Usually delivery: An amniotic infection will most often result in spontaneous labor and delivery. When labor does not happen spontaneouly, the usual management is to induce labor or proceed with a cesarean delivery, if cesarean delivery is indicated. In either case (labor or cesarean), antibiotics would be initiated and very likely continued well after delivery for both the mom and the baby. ...Read moreSee 1 more doctor answer
Can I insist upon a preventative cerclage after having suffered a loss at 23 weeks due to amniotic infection that caused the sac to protrude?!
Don't insist!: There is still a lot to learn about the continuum of preterm birth, but cerclage should be reserved for two or more consecutive midtrimester deliveries, or a shortened cervix by ultrasound (<1.5 cm) between 16-24 weeks. Other therapies include 17-hydroxyprogesterone caproate injections, vaginal progesterone, and early pregnancy treatment of vaginal infection/inflammation. Confer with your ob! ...Read moreSee 3 more doctor answers
Can a yeast infection cause a pH strip to turn blue green when testing for amniotic fluid leaking?
No specific cure: Oligohydramnios occurs infrequently in pregancy and there is no specific cure. Sometimes the amniotic fluid volume will increase with increased fluid intake (increased hydration). However the cause of the low fluid volume is the important factor and the specific management will depend on that diagnosis. ...Read more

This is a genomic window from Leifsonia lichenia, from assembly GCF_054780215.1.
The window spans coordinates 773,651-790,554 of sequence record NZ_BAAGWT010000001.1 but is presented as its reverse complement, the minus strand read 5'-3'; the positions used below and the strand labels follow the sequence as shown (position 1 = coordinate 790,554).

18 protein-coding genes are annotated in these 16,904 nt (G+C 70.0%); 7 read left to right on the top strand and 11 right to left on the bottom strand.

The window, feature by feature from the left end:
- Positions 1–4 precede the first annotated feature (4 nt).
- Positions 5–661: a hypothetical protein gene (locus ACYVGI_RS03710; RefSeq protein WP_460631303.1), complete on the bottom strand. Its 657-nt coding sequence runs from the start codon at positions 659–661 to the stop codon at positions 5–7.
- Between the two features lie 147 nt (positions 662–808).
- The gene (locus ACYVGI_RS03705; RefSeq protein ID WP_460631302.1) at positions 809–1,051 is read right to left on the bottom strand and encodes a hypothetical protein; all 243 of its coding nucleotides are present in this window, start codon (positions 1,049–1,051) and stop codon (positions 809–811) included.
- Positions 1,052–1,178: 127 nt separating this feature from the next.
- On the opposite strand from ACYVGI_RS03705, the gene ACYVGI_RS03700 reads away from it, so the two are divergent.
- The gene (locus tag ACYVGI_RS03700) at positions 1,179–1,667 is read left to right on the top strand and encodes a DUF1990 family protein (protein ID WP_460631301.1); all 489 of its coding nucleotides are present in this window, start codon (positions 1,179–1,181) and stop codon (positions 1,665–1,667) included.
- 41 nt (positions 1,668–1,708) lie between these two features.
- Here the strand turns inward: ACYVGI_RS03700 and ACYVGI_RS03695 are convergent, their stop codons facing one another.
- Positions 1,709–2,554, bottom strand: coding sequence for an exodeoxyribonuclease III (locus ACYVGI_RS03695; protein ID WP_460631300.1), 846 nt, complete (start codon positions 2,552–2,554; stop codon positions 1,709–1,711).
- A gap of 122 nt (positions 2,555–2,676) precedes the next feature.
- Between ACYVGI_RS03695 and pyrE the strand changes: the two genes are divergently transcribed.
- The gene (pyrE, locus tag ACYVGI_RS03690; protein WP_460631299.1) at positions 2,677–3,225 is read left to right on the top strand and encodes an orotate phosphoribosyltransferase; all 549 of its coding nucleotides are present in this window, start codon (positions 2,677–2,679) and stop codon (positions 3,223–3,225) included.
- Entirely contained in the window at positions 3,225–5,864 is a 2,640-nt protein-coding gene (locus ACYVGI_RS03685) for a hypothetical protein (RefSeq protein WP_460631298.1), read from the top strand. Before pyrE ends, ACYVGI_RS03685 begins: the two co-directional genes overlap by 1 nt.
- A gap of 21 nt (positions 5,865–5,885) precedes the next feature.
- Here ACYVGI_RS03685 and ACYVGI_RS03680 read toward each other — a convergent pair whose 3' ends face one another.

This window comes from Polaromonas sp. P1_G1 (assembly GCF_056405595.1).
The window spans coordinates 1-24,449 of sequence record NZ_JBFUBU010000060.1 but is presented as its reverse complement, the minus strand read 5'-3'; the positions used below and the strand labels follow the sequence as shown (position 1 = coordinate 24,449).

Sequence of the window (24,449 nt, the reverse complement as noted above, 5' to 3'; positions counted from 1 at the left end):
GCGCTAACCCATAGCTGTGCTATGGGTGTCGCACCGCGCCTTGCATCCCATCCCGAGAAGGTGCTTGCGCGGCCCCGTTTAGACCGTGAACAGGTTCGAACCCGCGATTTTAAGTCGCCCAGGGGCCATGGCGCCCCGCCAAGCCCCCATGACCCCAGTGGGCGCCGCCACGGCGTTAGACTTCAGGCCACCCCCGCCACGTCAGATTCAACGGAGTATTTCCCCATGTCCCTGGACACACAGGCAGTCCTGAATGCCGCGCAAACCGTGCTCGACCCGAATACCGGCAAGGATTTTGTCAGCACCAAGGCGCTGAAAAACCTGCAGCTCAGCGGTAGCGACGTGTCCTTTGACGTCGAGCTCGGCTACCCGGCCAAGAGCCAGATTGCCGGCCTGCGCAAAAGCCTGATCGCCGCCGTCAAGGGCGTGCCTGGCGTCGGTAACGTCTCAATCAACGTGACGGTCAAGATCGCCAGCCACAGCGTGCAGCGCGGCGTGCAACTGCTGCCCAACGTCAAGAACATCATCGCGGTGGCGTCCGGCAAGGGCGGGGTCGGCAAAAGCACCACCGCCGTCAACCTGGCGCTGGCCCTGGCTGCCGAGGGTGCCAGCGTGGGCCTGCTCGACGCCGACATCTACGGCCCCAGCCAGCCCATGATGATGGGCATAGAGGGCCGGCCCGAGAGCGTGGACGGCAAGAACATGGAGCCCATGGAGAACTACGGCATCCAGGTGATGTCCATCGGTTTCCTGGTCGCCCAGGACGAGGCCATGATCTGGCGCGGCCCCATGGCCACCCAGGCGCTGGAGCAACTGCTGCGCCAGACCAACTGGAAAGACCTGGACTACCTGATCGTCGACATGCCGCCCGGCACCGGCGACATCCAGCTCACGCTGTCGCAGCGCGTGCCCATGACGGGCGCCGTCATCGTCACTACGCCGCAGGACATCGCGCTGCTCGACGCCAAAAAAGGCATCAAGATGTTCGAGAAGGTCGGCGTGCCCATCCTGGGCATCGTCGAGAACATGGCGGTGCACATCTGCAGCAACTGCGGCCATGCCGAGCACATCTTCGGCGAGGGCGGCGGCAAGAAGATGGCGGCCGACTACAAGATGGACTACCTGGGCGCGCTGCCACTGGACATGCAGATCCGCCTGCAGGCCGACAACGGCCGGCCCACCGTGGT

Diabetes?: Most of the time we don't know what causes polyhydramnios. It is associated with maternal diabetes and can result from trouble with the fetal kidneys or swallowing ability. In and of itself, it isn't harmful, though it can result in cord prolapse if the water breaks through an open cervix. Ask your doctor. ...Read moreSee 1 more doctor answer
Amniosintesis: Amniosintesis refers to the removal of a sample of amniotic fluid for analysis. ...Read more
Yes: Excess amniotic fluid can be associated with diabetes, infection, and birth defects that prevent the fetus from swallowing. It can also be associated with an increased risk of stillbirth. Once the causes above have been eliminated, testing of the fetus' wellbeing should be done until delivery. ...Read moreSee 2 more doctor answers